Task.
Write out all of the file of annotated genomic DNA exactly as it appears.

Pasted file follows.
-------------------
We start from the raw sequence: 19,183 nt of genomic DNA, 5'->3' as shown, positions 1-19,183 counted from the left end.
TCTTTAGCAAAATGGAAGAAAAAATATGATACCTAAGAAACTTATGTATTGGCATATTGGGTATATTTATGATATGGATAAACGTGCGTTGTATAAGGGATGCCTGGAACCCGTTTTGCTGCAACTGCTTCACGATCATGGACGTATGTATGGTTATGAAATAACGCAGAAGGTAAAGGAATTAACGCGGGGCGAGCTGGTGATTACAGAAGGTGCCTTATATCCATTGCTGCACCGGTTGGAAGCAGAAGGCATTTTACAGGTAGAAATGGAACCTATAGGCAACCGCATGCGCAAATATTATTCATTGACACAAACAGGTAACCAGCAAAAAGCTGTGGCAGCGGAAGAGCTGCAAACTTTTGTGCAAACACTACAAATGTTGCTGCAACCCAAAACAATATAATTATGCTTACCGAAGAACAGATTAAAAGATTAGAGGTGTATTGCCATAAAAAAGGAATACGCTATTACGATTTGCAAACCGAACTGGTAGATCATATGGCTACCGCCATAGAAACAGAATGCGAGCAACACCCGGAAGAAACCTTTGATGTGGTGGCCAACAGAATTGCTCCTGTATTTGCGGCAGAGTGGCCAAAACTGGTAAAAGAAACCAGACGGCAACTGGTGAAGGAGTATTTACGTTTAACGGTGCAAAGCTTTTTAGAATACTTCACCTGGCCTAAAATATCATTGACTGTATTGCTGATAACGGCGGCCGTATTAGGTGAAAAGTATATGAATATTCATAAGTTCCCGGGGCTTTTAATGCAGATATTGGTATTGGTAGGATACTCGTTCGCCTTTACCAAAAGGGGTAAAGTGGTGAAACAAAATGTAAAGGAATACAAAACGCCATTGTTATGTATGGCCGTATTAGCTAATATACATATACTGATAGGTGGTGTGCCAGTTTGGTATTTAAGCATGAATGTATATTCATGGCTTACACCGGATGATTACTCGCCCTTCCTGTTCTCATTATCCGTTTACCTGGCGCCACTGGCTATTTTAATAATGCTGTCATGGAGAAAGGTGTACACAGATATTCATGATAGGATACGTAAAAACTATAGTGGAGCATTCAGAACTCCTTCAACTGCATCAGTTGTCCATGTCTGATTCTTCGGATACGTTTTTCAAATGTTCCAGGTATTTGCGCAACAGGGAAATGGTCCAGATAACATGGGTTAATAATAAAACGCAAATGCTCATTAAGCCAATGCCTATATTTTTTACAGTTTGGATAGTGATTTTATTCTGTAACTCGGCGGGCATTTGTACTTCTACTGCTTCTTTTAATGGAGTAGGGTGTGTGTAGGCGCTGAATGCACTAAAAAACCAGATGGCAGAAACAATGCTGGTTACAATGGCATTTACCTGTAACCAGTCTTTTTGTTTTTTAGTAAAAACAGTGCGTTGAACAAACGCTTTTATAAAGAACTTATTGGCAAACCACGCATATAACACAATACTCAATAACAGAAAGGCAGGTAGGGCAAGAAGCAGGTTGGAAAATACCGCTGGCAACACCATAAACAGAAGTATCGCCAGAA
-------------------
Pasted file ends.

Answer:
We start from the raw sequence: 19,183 nt of genomic DNA, 5'->3' as shown, positions 1-19,183 counted from the left end.
TCTTTAGCAAAATGGAAGAAAAAATATGATACCTAAGAAACTTATGTATTGGCATATTGGGTATATTTATGATATGGATAAACGTGCGTTGTATAAGGGATGCCTGGAACCCGTTTTGCTGCAACTGCTTCACGATCATGGACGTATGTATGGTTATGAAATAACGCAGAAGGTAAAGGAATTAACGCGGGGCGAGCTGGTGATTACAGAAGGTGCCTTATATCCATTGCTGCACCGGTTGGAAGCAGAAGGCATTTTACAGGTAGAAATGGAACCTATAGGCAACCGCATGCGCAAATATTATTCATTGACACAAACAGGTAACCAGCAAAAAGCTGTGGCAGCGGAAGAGCTGCAAACTTTTGTGCAAACACTACAAATGTTGCTGCAACCCAAAACAATATAATTATGCTTACCGAAGAACAGATTAAAAGATTAGAGGTGTATTGCCATAAAAAAGGAATACGCTATTACGATTTGCAAACCGAACTGGTAGATCATATGGCTACCGCCATAGAAACAGAATGCGAGCAACACCCGGAAGAAACCTTTGATGTGGTGGCCAACAGAATTGCTCCTGTATTTGCGGCAGAGTGGCCAAAACTGGTAAAAGAAACCAGACGGCAACTGGTGAAGGAGTATTTACGTTTAACGGTGCAAAGCTTTTTAGAATACTTCACCTGGCCTAAAATATCATTGACTGTATTGCTGATAACGGCGGCCGTATTAGGTGAAAAGTATATGAATATTCATAAGTTCCCGGGGCTTTTAATGCAGATATTGGTATTGGTAGGATACTCGTTCGCCTTTACCAAAAGGGGTAAAGTGGTGAAACAAAATGTAAAGGAATACAAAACGCCATTGTTATGTATGGCCGTATTAGCTAATATACATATACTGATAGGTGGTGTGCCAGTTTGGTATTTAAGCATGAATGTATATTCATGGCTTACACCGGATGATTACTCGCCCTTCCTGTTCTCATTATCCGTTTACCTGGCGCCACTGGCTATTTTAATAATGCTGTCATGGAGAAAGGTGTACACAGATATTCATGATAGGATACGTAAAAACTATAGTGGAGCATTCAGAACTCCTTCAACTGCATCAGTTGTCCATGTCTGATTCTTCGGATACGTTTTTCAAATGTTCCAGGTATTTGCGCAACAGGGAAATGGTCCAGATAACATGGGTTAATAATAAAACGCAAATGCTCATTAAGCCAATGCCTATATTTTTTACAGTTTGGATAGTGATTTTATTCTGTAACTCGGCGGGCATTTGTACTTCTACTGCTTCTTTTAATGGAGTAGGGTGTGTGTAGGCGCTGAATGCACTAAAAAACCAGATGGCAGAAACAATGCTGGTTACAATGGCATTTACCTGTAACCAGTCTTTTTGTTTTTTAGTAAAAACAGTGCGTTGAACAAACGCTTTTATAAAGAACTTATTGGCAAACCACGCATATAACACAATACTCAATAACAGAAAGGCAGGTAGGGCAAGAAGCAGGTTGGAAAATACCGCTGGCAACACCATAAACAGAAGTATCGCCAGAA